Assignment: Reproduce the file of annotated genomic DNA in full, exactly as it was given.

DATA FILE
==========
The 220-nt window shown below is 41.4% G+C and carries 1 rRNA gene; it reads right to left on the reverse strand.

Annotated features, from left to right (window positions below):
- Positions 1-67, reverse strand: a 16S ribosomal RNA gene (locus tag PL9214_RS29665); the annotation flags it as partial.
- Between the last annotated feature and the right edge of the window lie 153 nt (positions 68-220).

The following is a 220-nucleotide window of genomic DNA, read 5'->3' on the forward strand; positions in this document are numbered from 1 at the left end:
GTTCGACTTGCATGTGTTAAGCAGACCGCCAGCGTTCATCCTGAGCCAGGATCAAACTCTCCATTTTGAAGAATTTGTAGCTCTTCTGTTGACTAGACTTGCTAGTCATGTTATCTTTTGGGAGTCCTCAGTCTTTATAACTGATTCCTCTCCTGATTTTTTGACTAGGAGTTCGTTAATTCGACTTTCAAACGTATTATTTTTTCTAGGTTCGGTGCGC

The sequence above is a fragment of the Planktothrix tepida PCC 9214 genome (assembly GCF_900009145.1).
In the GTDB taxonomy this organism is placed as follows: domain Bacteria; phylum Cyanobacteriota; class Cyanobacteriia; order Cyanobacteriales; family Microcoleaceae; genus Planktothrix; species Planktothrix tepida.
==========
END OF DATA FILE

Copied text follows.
The 220-nt window shown below is 41.4% G+C and carries 1 rRNA gene; it reads right to left on the reverse strand.

Annotated features, from left to right (window positions below):
- Positions 1-67, reverse strand: a 16S ribosomal RNA gene (locus tag PL9214_RS29665); the annotation flags it as partial.
- Between the last annotated feature and the right edge of the window lie 153 nt (positions 68-220).

The following is a 220-nucleotide window of genomic DNA, read 5'->3' on the forward strand; positions in this document are numbered from 1 at the left end:
GTTCGACTTGCATGTGTTAAGCAGACCGCCAGCGTTCATCCTGAGCCAGGATCAAACTCTCCATTTTGAAGAATTTGTAGCTCTTCTGTTGACTAGACTTGCTAGTCATGTTATCTTTTGGGAGTCCTCAGTCTTTATAACTGATTCCTCTCCTGATTTTTTGACTAGGAGTTCGTTAATTCGACTTTCAAACGTATTATTTTTTCTAGGTTCGGTGCGC

The sequence above is a fragment of the Planktothrix tepida PCC 9214 genome (assembly GCF_900009145.1).
In the GTDB taxonomy this organism is placed as follows: domain Bacteria; phylum Cyanobacteriota; class Cyanobacteriia; order Cyanobacteriales; family Microcoleaceae; genus Planktothrix; species Planktothrix tepida.